Sunday, May 20, 2007

Weekend Notes: Scott and Ramon

A few notes on a few players as I watch the Twins piddle away the last game of this series...

Scott Baker
By far the most significant development of the weekend was Baker's start on Saturday, brining hope that the perceived abundance of pitching that the Twins have in Rochester is as ready as we hoped. The Twins have been and will continue to be criticized for the way they balanced their young and old pitching.

That's a little ironic, because their ulimtate solution makes everyone feel better about themselves. Those that felt the Twins should have promoted the youngsters early can say "they told you so", and those that felt the kids should start the season in Rochester can attribute Baker's success to how the Twins handled them. Really, it's a win-win for all armchair GMs.

(And the real GM is likely pretty pleased, too).

Ramon Ortiz
The contrast between Saturday's and Sunday's starts will likely add some fuel to the calls for examining Ortiz's place in the rotation. He lost yesterday on the two biggest criticisms he's received this year from the sabrementric types: he gave up hits and he gave up homeruns. But looking at his record historically, the home runs and hits he gives up aren't the key to his success.

See how that ERA line goes up and down in step with the K/BB and the BB/9 rate? Home run rate, strikeout rate, hit rate - none of them match the trend in ERA nearly as well as the two metrics above, and those metrics are what we use to deterine a pitcher's control. When Ortiz has his control, he's good. When he doesn't, he isn't.

That's eerily similar to what the Twins have been saying for the last couple of weeks. Ortiz's walk rate is the lowest in his career right now. In yesterday's loss he walked nobody, and he threw 2/3 of his pitches for strikes. Ortiz's performance over the last few weeks has been shaky, but there are plenty of reasons to believe he could return to April's form.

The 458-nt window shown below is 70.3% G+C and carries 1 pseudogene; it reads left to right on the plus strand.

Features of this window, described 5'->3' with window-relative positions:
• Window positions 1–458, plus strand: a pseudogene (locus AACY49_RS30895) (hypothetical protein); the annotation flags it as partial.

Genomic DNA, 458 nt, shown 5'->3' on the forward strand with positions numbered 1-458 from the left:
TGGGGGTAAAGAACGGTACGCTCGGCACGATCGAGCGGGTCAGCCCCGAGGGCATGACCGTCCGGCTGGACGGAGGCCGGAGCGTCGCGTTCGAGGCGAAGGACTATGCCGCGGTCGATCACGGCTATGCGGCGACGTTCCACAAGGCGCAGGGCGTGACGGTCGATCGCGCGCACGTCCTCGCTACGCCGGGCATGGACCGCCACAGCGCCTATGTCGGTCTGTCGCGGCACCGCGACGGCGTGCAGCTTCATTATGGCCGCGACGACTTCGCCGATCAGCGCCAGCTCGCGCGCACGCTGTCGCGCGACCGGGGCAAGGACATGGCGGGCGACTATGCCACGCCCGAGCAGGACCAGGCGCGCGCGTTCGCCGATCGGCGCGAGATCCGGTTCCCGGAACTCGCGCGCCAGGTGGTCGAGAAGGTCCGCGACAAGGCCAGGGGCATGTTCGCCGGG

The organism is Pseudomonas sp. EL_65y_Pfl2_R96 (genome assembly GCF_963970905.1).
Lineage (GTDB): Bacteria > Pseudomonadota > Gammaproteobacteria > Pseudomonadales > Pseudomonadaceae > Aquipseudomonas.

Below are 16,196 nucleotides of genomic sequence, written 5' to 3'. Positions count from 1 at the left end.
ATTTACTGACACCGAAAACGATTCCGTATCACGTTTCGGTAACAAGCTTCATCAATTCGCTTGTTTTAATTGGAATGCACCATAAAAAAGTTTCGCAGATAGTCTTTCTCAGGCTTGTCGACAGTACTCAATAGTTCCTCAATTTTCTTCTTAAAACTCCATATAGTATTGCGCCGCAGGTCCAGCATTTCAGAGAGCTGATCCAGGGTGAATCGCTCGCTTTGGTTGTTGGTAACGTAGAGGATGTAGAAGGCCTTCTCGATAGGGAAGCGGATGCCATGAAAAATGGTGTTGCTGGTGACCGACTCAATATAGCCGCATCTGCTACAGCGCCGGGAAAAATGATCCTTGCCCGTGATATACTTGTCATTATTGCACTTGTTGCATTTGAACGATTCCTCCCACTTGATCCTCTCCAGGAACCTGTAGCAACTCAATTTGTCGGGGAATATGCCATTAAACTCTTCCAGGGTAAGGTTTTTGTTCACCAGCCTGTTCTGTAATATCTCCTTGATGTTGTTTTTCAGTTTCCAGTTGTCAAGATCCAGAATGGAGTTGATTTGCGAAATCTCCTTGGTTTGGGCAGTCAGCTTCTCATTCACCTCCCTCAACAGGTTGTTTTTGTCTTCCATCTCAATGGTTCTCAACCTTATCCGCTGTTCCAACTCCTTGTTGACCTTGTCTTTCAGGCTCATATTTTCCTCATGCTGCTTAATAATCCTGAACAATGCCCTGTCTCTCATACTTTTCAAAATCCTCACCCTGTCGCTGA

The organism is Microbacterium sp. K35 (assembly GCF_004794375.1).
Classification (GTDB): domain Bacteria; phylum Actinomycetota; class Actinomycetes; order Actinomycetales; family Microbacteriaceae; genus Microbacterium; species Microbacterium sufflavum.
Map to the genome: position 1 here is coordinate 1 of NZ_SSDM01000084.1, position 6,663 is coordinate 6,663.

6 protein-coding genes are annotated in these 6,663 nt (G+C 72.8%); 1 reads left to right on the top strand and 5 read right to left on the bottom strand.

Shoot, I have at least two more I'd like to talk about from the offensive side, but I gotta run. We'll talk about those tomorrow, and don't let me forget to rant about Denys Reyes.


ubelmann said...

TG, take a step back and look at the big picture. Ramon Ortiz has one positive attribute as a pitcher: he limits opponents to a low walk rate. After that, he doesn't do anything well. He doesn't get a lot of strikeouts, he doesn't induce a lot of groundballs, and consequently, he doesn't limit home runs. He doesn't have a great out pitch, and he doesn't have a special ability to limit hits on balls hit into play.

Ortiz simply is just not a good pitcher. You can try to spin those first couple of starts all you want, but in the end, you're just wishcasting what you want Ortiz to be, not looking at the hundreds of poor innings he's pitched as a major league pitcher.

Even looking on a superficial level at his ERA over the last seven starts, it has been nearly identical to Ponson's ERA over his seven starts.

Ortiz isn't as bad as he's been his last few starts (just the same way that Ponson wasn't as bad as he was over his few starts), but he's not anything resembling a valuable pitcher. He's a replacement level pitcher who managed to make a good impression by having a couple of good starts.

Adam said...

The problem is these starts ARE the same as his April rates. His peripheral stats were not supportive of his good results. I was trying to be as optimistic as anyone that Anderson had "fixed" him, but now that his overall numbers have followed the peripherals, I'm not impressed...

Anonymous said...

Wait--his ERA goes UP with the ratio of strikes per walk?? I suspect a typo here: should that line perhaps be BB/K ?

Anonymous said...

QUOTE: Shoot, I have at least two more I'd like to talk about from the offensive side, but I gotta run. We'll talk about those tomorrow, and don't let me forget to rant about Denys Reyes.

TG, I'm still waiting for the follow up to OFFENSIVE OPTIONS (PART I), but I look forward to whatever you post tomorrow.
As always, I love the blog. -ossieO